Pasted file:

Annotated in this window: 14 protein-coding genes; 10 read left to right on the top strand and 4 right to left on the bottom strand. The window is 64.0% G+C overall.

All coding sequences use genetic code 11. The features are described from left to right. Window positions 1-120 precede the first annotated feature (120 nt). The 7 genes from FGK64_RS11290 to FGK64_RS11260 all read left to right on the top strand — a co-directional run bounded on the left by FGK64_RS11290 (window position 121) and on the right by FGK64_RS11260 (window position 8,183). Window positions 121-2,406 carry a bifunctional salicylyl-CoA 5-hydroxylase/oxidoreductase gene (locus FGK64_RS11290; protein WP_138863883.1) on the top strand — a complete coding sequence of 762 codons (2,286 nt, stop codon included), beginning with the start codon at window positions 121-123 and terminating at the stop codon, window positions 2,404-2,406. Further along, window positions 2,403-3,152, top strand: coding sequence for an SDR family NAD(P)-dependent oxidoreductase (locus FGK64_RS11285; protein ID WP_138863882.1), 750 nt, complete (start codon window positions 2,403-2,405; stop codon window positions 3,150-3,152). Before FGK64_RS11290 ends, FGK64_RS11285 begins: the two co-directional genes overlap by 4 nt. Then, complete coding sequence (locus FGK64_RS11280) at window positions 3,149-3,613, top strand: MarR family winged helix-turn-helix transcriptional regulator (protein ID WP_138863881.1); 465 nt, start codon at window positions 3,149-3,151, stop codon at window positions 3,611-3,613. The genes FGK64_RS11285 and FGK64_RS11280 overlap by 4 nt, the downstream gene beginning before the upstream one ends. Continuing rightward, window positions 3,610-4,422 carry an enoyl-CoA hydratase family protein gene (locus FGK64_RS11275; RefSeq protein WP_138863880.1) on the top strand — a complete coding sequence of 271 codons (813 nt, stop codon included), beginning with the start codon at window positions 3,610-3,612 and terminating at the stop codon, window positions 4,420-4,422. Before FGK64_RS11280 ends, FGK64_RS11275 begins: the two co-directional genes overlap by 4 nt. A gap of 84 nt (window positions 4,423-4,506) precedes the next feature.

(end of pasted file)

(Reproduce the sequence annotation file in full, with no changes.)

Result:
Annotated in this window: 14 protein-coding genes; 10 read left to right on the top strand and 4 right to left on the bottom strand. The window is 64.0% G+C overall.

All coding sequences use genetic code 11. The features are described from left to right. Window positions 1-120 precede the first annotated feature (120 nt). The 7 genes from FGK64_RS11290 to FGK64_RS11260 all read left to right on the top strand — a co-directional run bounded on the left by FGK64_RS11290 (window position 121) and on the right by FGK64_RS11260 (window position 8,183). Window positions 121-2,406 carry a bifunctional salicylyl-CoA 5-hydroxylase/oxidoreductase gene (locus FGK64_RS11290; protein WP_138863883.1) on the top strand — a complete coding sequence of 762 codons (2,286 nt, stop codon included), beginning with the start codon at window positions 121-123 and terminating at the stop codon, window positions 2,404-2,406. Further along, window positions 2,403-3,152, top strand: coding sequence for an SDR family NAD(P)-dependent oxidoreductase (locus FGK64_RS11285; protein ID WP_138863882.1), 750 nt, complete (start codon window positions 2,403-2,405; stop codon window positions 3,150-3,152). Before FGK64_RS11290 ends, FGK64_RS11285 begins: the two co-directional genes overlap by 4 nt. Then, complete coding sequence (locus FGK64_RS11280) at window positions 3,149-3,613, top strand: MarR family winged helix-turn-helix transcriptional regulator (protein ID WP_138863881.1); 465 nt, start codon at window positions 3,149-3,151, stop codon at window positions 3,611-3,613. The genes FGK64_RS11285 and FGK64_RS11280 overlap by 4 nt, the downstream gene beginning before the upstream one ends. Continuing rightward, window positions 3,610-4,422 carry an enoyl-CoA hydratase family protein gene (locus FGK64_RS11275; RefSeq protein WP_138863880.1) on the top strand — a complete coding sequence of 271 codons (813 nt, stop codon included), beginning with the start codon at window positions 3,610-3,612 and terminating at the stop codon, window positions 4,420-4,422. Before FGK64_RS11280 ends, FGK64_RS11275 begins: the two co-directional genes overlap by 4 nt. A gap of 84 nt (window positions 4,423-4,506) precedes the next feature.